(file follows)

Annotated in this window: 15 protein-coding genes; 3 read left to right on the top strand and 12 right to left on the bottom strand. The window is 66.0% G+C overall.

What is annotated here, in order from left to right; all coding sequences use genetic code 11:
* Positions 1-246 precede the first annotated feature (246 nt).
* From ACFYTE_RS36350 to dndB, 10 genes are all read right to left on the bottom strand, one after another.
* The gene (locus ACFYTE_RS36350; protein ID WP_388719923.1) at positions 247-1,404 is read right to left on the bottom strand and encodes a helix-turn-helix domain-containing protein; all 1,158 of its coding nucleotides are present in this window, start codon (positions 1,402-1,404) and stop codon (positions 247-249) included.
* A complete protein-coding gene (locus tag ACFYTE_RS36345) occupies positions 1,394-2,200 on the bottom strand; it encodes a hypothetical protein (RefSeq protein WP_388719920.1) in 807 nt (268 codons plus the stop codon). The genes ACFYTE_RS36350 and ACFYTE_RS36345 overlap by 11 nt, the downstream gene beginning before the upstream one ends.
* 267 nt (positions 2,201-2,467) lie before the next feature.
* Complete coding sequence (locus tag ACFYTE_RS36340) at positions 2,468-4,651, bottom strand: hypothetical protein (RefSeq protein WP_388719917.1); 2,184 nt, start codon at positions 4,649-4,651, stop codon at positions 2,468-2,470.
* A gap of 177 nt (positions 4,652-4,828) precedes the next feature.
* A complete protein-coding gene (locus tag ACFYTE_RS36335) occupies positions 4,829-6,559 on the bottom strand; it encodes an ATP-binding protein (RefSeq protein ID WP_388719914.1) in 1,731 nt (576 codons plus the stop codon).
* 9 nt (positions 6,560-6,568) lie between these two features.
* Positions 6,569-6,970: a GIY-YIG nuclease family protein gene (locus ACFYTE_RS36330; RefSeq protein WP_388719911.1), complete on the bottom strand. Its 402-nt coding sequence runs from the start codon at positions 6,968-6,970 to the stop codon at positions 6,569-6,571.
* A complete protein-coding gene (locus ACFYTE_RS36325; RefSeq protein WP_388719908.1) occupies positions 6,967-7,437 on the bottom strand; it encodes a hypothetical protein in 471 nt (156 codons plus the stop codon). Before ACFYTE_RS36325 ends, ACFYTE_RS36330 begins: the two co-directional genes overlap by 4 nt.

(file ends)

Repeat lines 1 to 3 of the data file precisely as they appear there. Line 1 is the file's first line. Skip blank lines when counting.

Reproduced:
Annotated in this window: 15 protein-coding genes; 3 read left to right on the top strand and 12 right to left on the bottom strand. The window is 66.0% G+C overall.

What is annotated here, in order from left to right; all coding sequences use genetic code 11:
* Positions 1-246 precede the first annotated feature (246 nt).